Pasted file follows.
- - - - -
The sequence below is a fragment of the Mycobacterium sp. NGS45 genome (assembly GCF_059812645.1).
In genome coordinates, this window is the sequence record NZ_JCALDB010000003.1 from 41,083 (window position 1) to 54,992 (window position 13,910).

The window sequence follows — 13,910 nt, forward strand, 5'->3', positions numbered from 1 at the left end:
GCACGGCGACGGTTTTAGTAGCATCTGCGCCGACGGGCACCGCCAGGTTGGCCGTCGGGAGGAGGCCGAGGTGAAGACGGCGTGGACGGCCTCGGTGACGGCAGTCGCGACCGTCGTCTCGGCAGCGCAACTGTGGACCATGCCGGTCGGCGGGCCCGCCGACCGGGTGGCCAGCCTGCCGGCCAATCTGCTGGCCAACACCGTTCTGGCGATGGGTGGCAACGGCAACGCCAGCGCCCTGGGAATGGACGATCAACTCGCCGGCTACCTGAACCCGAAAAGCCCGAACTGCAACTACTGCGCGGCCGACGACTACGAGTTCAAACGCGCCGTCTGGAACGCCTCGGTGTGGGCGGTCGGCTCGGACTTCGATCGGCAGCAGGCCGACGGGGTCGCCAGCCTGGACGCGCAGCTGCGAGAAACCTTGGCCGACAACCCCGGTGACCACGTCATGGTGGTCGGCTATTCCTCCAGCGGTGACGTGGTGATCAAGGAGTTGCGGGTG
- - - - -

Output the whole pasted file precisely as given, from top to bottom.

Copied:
The sequence below is a fragment of the Mycobacterium sp. NGS45 genome (assembly GCF_059812645.1).
In genome coordinates, this window is the sequence record NZ_JCALDB010000003.1 from 41,083 (window position 1) to 54,992 (window position 13,910).

The window sequence follows — 13,910 nt, forward strand, 5'->3', positions numbered from 1 at the left end:
GCACGGCGACGGTTTTAGTAGCATCTGCGCCGACGGGCACCGCCAGGTTGGCCGTCGGGAGGAGGCCGAGGTGAAGACGGCGTGGACGGCCTCGGTGACGGCAGTCGCGACCGTCGTCTCGGCAGCGCAACTGTGGACCATGCCGGTCGGCGGGCCCGCCGACCGGGTGGCCAGCCTGCCGGCCAATCTGCTGGCCAACACCGTTCTGGCGATGGGTGGCAACGGCAACGCCAGCGCCCTGGGAATGGACGATCAACTCGCCGGCTACCTGAACCCGAAAAGCCCGAACTGCAACTACTGCGCGGCCGACGACTACGAGTTCAAACGCGCCGTCTGGAACGCCTCGGTGTGGGCGGTCGGCTCGGACTTCGATCGGCAGCAGGCCGACGGGGTCGCCAGCCTGGACGCGCAGCTGCGAGAAACCTTGGCCGACAACCCCGGTGACCACGTCATGGTGGTCGGCTATTCCTCCAGCGGTGACGTGGTGATCAAGGAGTTGCGGGTG